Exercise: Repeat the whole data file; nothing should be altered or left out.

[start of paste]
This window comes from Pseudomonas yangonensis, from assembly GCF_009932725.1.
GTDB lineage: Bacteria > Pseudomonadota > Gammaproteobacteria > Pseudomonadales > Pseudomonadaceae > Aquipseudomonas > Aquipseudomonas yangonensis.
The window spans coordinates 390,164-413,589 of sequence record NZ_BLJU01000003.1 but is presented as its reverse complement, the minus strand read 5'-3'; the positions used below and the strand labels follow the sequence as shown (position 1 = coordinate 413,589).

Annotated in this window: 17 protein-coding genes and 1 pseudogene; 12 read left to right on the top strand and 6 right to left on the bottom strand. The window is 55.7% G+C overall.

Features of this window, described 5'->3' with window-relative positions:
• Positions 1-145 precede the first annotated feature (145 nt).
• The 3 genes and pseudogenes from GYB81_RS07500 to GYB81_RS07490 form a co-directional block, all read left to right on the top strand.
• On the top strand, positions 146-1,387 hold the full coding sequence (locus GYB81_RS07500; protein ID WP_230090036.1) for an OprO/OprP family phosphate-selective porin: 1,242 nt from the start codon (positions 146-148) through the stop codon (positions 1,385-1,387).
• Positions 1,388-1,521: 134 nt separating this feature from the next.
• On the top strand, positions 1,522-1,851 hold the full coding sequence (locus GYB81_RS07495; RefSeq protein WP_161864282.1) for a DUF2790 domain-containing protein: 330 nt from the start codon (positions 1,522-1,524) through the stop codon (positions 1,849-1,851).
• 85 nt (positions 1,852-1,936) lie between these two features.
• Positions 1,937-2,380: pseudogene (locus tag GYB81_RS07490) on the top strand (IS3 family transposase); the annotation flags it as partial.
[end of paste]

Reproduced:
This window comes from Pseudomonas yangonensis, from assembly GCF_009932725.1.
GTDB lineage: Bacteria > Pseudomonadota > Gammaproteobacteria > Pseudomonadales > Pseudomonadaceae > Aquipseudomonas > Aquipseudomonas yangonensis.
The window spans coordinates 390,164-413,589 of sequence record NZ_BLJU01000003.1 but is presented as its reverse complement, the minus strand read 5'-3'; the positions used below and the strand labels follow the sequence as shown (position 1 = coordinate 413,589).

Annotated in this window: 17 protein-coding genes and 1 pseudogene; 12 read left to right on the top strand and 6 right to left on the bottom strand. The window is 55.7% G+C overall.

Features of this window, described 5'->3' with window-relative positions:
• Positions 1-145 precede the first annotated feature (145 nt).
• The 3 genes and pseudogenes from GYB81_RS07500 to GYB81_RS07490 form a co-directional block, all read left to right on the top strand.
• On the top strand, positions 146-1,387 hold the full coding sequence (locus GYB81_RS07500; protein ID WP_230090036.1) for an OprO/OprP family phosphate-selective porin: 1,242 nt from the start codon (positions 146-148) through the stop codon (positions 1,385-1,387).
• Positions 1,388-1,521: 134 nt separating this feature from the next.
• On the top strand, positions 1,522-1,851 hold the full coding sequence (locus GYB81_RS07495; RefSeq protein WP_161864282.1) for a DUF2790 domain-containing protein: 330 nt from the start codon (positions 1,522-1,524) through the stop codon (positions 1,849-1,851).
• 85 nt (positions 1,852-1,936) lie between these two features.
• Positions 1,937-2,380: pseudogene (locus tag GYB81_RS07490) on the top strand (IS3 family transposase); the annotation flags it as partial.